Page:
The important thing to remember is, from day one, the task was to deal with the terrorists, but also to deal with the nations that harbor terrorists. We would have accomplished very little if we were successful in Afghanistan as a coalition and then allowed the terrorists to reassemble in other countries across the globe and continue the attacks against the United States and other countries. So we have to be continuing to put on pressure, to see that all the elements of national power are brought to bear: political, diplomatic, economic, financial, as well as military -- both overt and covert. That's what's taking place. And countries that are part of this effort from every continent are involved and interested and doing their part, and we're all very grateful for the coalition support.

Thank you very much.

This transcript was prepared by the Federal News Service Inc., Washington, D.C. Federal News Service is a private company for other Defense related transcripts not available through this site, contact (202) 347-1400.

 

Derniers articles

Verdun 2016 : La légende de la « tranchée des baïonnettes »
Eyes in the Dark: Navy Dive Helmet Display Emerges as Game-Changer
OIR Official: Captured Info Describes ISIL Operations in Manbij
Cyber, Space, Middle East Join Nuclear Triad Topics at Deterrence Meeting
Carter Opens Second DoD Innovation Hub in Boston
Triomphe de St-Cyr : le Vietnam sur les rangs
Dwight D. Eisenhower Conducts First OIR Missions from Arabian Gulf
L’amiral Prazuck prend la manœuvre de la Marine
Airmen Practice Rescuing Downed Pilots in Pacific Thunder 16-2
On ne lutte pas contre les moustiques avec une Kalachnikov...
Enemy Mine: Underwater Drones Hunt Buried Targets, Save Lives
Daesh Publications Are Translated Into Eleven Languages
Opération Chammal : 10 000 heures de vol en opération pour les Mirage 2000 basés en Jordanie
Le Drian : Daech : une réponse à plusieurs niveaux
Carter: Defense Ministers Agree on Next Steps in Counter-ISIL Fight
Carter Convenes Counter-ISIL Coalition Meeting at Andrews
Carter Welcomes France’s Increased Counter-ISIL Support
100-Plus Aircraft Fly in for Exercise Red Flag 16-3
Growlers Soar With B-1s Around Ellsworth AFB
A-10s Deploy to Slovakia for Cross-Border Training
We Don’t Fight Against Mosquitoes With a Kalashnikov
Bug-Hunting Computers to Compete in DARPA Cyber Grand Challenge
Chiefs of US and Chinese Navies Agree on Need for Cooperation
DoD Cyber Strategy Defines How Officials Discern Cyber Incidents from Armed Attacks
Vice Adm. Tighe Takes Charge of Information Warfare, Naval Intelligence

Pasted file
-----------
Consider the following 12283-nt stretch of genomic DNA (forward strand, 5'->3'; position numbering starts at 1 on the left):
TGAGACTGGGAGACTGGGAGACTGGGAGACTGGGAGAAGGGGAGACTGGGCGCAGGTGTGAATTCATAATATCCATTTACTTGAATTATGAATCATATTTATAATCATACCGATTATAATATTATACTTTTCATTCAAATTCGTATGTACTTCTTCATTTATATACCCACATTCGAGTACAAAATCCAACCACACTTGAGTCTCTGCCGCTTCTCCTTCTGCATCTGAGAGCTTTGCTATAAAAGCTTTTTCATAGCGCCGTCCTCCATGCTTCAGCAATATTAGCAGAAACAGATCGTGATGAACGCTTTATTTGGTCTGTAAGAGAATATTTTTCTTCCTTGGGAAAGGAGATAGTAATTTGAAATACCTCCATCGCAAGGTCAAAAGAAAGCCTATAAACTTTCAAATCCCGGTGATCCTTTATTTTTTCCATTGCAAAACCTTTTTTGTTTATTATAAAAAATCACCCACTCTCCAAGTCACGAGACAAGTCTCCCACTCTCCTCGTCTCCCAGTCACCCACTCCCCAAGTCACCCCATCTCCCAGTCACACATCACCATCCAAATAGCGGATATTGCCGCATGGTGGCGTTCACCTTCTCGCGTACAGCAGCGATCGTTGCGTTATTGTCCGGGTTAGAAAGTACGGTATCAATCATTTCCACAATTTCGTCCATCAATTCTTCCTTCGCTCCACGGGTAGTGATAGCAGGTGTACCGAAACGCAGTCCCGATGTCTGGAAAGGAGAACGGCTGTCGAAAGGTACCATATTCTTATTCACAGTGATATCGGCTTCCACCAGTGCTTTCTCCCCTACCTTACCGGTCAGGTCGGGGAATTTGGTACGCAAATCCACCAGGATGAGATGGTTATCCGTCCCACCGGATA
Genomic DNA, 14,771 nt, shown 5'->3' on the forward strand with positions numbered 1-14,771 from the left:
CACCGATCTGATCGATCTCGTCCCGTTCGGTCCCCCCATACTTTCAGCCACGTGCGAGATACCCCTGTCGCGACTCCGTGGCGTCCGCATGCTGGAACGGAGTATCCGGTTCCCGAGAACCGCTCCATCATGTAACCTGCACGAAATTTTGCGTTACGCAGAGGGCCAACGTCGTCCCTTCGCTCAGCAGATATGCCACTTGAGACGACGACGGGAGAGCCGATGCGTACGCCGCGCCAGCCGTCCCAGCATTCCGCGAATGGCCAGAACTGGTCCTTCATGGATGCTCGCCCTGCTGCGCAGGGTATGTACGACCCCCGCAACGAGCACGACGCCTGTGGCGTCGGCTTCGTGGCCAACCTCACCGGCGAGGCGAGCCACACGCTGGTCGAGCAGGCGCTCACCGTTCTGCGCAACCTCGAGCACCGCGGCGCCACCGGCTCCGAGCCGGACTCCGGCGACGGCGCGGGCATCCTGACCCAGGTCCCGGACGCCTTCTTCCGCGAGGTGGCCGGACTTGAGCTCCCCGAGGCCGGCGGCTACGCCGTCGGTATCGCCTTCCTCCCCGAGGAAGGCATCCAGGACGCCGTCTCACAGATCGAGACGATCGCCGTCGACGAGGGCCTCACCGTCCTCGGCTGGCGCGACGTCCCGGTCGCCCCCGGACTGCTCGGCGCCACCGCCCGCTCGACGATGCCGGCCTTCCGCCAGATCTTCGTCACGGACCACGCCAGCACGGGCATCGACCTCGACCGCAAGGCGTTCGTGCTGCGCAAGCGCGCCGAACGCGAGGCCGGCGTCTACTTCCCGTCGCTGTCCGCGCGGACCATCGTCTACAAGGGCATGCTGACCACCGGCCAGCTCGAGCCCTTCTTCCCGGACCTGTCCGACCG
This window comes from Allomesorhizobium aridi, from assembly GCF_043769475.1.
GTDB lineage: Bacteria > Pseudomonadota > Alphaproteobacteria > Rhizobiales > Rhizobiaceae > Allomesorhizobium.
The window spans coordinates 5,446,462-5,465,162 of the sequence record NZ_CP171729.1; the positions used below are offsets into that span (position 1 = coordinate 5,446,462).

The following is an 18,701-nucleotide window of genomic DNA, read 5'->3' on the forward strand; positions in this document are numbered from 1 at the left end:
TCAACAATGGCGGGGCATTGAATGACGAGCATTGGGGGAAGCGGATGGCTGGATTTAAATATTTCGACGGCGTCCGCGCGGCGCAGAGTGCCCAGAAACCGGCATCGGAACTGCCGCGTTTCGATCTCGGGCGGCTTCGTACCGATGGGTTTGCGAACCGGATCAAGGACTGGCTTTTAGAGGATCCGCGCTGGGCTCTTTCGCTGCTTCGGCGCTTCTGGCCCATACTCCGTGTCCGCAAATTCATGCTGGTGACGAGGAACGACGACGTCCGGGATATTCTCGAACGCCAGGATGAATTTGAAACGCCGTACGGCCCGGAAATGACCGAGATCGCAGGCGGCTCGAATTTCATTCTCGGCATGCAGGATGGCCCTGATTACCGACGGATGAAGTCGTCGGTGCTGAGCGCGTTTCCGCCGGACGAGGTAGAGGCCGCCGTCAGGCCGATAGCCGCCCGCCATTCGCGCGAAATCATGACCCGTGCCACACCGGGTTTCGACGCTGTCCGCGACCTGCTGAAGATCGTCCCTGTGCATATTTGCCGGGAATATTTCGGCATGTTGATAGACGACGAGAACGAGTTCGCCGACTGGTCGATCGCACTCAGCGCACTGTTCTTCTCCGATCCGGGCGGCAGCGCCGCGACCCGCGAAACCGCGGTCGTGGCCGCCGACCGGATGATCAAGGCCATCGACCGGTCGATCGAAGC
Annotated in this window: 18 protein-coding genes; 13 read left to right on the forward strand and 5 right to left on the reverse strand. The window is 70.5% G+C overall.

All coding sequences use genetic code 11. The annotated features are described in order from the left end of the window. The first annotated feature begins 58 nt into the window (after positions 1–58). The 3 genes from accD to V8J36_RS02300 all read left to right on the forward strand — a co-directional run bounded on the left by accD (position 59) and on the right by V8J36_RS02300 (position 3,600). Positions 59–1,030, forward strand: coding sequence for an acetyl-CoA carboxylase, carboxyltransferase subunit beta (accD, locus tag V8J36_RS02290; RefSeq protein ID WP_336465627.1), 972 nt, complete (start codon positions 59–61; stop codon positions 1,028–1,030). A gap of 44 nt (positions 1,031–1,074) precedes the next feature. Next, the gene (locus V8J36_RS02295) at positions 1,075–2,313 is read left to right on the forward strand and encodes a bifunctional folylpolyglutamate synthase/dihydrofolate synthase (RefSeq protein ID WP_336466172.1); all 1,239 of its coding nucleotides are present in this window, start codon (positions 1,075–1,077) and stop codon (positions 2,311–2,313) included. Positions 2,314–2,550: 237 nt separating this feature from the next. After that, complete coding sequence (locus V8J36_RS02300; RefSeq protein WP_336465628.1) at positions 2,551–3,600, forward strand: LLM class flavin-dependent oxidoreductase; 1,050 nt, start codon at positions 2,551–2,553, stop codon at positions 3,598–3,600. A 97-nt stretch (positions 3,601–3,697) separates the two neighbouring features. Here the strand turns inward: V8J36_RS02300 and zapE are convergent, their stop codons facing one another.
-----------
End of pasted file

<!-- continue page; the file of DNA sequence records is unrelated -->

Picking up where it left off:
Truman Strike Group Completes Eight-Month Deployment
KC-46 Completes Milestone by Refueling Fighter Jet, Cargo Plane
Air Dominance and the Critical Role of Fifth Generation Fighters
Une nation est une âme
The Challenges of Ungoverned Spaces
Carter Salutes Iraqi Forces, Announces 560 U.S. Troops to Deploy to Iraq
Obama: U.S. Commitment to European Security is Unwavering in Pivotal Time for NATO
International Court to Decide Sovereignty Issue in South China Sea
La SPA 75 est centenaire !
U.S. to Deploy THAAD Missile Battery to South Korea
Maintien en condition des matériels : reprendre l’initiative
La veste « léopard », premier uniforme militaire de camouflage
Océan Indien 2016 : Opérations & Coopération
Truman Transits Strait of Gibraltar
Navy Unveils National Museum of the American Sailor
New Navy, Old Tar
Marcel Dassault parrain de la nouvelle promotion d’officiers de l’École de l’Air
RIMPAC 2016 : Ravitaillement à la mer pour le Prairial avant l’arrivée à Hawaii
Bataille de la Somme, l’oubliée
U.S., Iceland Sign Security Cooperation Agreement
Cléopatra : la frégate Jean Bart entre dans l’histoire du BPC Gamal Abdel Nasser
Surveiller l’espace maritime français aussi par satellite
America's Navy-Marine Corps Team Fuse for RIMPAC 2016
Stratégie France : Plaidoyer pour une véritable coopération franco-allemande
La lumière du Droit rayonne au bout du chemin





Directeur de la publication : Joël-François Dumont
Comité de rédaction : Jacques de Lestapis, Hugues Dumont, François de Vries (Bruxelles), Hans-Ulrich Helfer (Suisse), Michael Hellerforth (Allemagne).
Comité militaire : VAE Guy Labouérie (†), GAA François Mermet (2S), CF Patrice Théry (Asie).

Contact